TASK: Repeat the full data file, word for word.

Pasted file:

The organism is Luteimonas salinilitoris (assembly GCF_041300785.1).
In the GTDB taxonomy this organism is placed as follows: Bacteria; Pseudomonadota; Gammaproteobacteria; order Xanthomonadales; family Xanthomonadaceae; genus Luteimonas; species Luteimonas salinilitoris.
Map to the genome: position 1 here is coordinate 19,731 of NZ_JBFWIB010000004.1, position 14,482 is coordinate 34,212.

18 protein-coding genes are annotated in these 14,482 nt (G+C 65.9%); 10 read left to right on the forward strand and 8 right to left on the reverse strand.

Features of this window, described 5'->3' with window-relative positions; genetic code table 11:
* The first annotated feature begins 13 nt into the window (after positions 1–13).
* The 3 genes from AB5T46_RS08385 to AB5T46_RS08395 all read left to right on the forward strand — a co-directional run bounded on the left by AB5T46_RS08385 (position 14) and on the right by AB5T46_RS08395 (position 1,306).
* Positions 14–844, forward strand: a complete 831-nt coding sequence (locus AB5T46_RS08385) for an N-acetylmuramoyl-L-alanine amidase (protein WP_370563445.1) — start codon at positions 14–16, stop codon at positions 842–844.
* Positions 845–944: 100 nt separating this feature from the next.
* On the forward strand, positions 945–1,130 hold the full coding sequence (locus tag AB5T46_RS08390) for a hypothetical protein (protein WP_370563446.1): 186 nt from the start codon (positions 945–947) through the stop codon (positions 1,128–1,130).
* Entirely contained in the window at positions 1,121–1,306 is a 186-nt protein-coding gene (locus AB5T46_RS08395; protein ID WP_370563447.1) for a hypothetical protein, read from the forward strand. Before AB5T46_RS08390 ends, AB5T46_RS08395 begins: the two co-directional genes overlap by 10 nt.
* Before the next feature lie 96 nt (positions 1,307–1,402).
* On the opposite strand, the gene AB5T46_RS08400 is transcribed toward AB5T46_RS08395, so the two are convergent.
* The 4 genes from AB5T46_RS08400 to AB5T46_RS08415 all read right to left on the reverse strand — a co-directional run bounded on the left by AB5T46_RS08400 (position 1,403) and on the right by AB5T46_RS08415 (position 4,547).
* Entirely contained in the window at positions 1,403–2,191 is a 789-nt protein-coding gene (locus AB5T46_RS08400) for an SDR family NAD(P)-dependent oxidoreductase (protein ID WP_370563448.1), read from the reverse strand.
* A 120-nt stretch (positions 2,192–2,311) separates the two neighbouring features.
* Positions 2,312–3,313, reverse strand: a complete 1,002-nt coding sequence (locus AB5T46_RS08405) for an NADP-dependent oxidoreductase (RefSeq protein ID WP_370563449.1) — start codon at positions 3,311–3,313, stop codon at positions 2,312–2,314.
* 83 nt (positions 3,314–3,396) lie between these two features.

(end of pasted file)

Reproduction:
The organism is Luteimonas salinilitoris (assembly GCF_041300785.1).
In the GTDB taxonomy this organism is placed as follows: Bacteria; Pseudomonadota; Gammaproteobacteria; order Xanthomonadales; family Xanthomonadaceae; genus Luteimonas; species Luteimonas salinilitoris.
Map to the genome: position 1 here is coordinate 19,731 of NZ_JBFWIB010000004.1, position 14,482 is coordinate 34,212.

18 protein-coding genes are annotated in these 14,482 nt (G+C 65.9%); 10 read left to right on the forward strand and 8 right to left on the reverse strand.

Features of this window, described 5'->3' with window-relative positions; genetic code table 11:
* The first annotated feature begins 13 nt into the window (after positions 1–13).
* The 3 genes from AB5T46_RS08385 to AB5T46_RS08395 all read left to right on the forward strand — a co-directional run bounded on the left by AB5T46_RS08385 (position 14) and on the right by AB5T46_RS08395 (position 1,306).
* Positions 14–844, forward strand: a complete 831-nt coding sequence (locus AB5T46_RS08385) for an N-acetylmuramoyl-L-alanine amidase (protein WP_370563445.1) — start codon at positions 14–16, stop codon at positions 842–844.
* Positions 845–944: 100 nt separating this feature from the next.
* On the forward strand, positions 945–1,130 hold the full coding sequence (locus tag AB5T46_RS08390) for a hypothetical protein (protein WP_370563446.1): 186 nt from the start codon (positions 945–947) through the stop codon (positions 1,128–1,130).
* Entirely contained in the window at positions 1,121–1,306 is a 186-nt protein-coding gene (locus AB5T46_RS08395; protein ID WP_370563447.1) for a hypothetical protein, read from the forward strand. Before AB5T46_RS08390 ends, AB5T46_RS08395 begins: the two co-directional genes overlap by 10 nt.
* Before the next feature lie 96 nt (positions 1,307–1,402).
* On the opposite strand, the gene AB5T46_RS08400 is transcribed toward AB5T46_RS08395, so the two are convergent.
* The 4 genes from AB5T46_RS08400 to AB5T46_RS08415 all read right to left on the reverse strand — a co-directional run bounded on the left by AB5T46_RS08400 (position 1,403) and on the right by AB5T46_RS08415 (position 4,547).
* Entirely contained in the window at positions 1,403–2,191 is a 789-nt protein-coding gene (locus AB5T46_RS08400) for an SDR family NAD(P)-dependent oxidoreductase (protein ID WP_370563448.1), read from the reverse strand.
* A 120-nt stretch (positions 2,192–2,311) separates the two neighbouring features.
* Positions 2,312–3,313, reverse strand: a complete 1,002-nt coding sequence (locus AB5T46_RS08405) for an NADP-dependent oxidoreductase (RefSeq protein ID WP_370563449.1) — start codon at positions 3,311–3,313, stop codon at positions 2,312–2,314.
* 83 nt (positions 3,314–3,396) lie between these two features.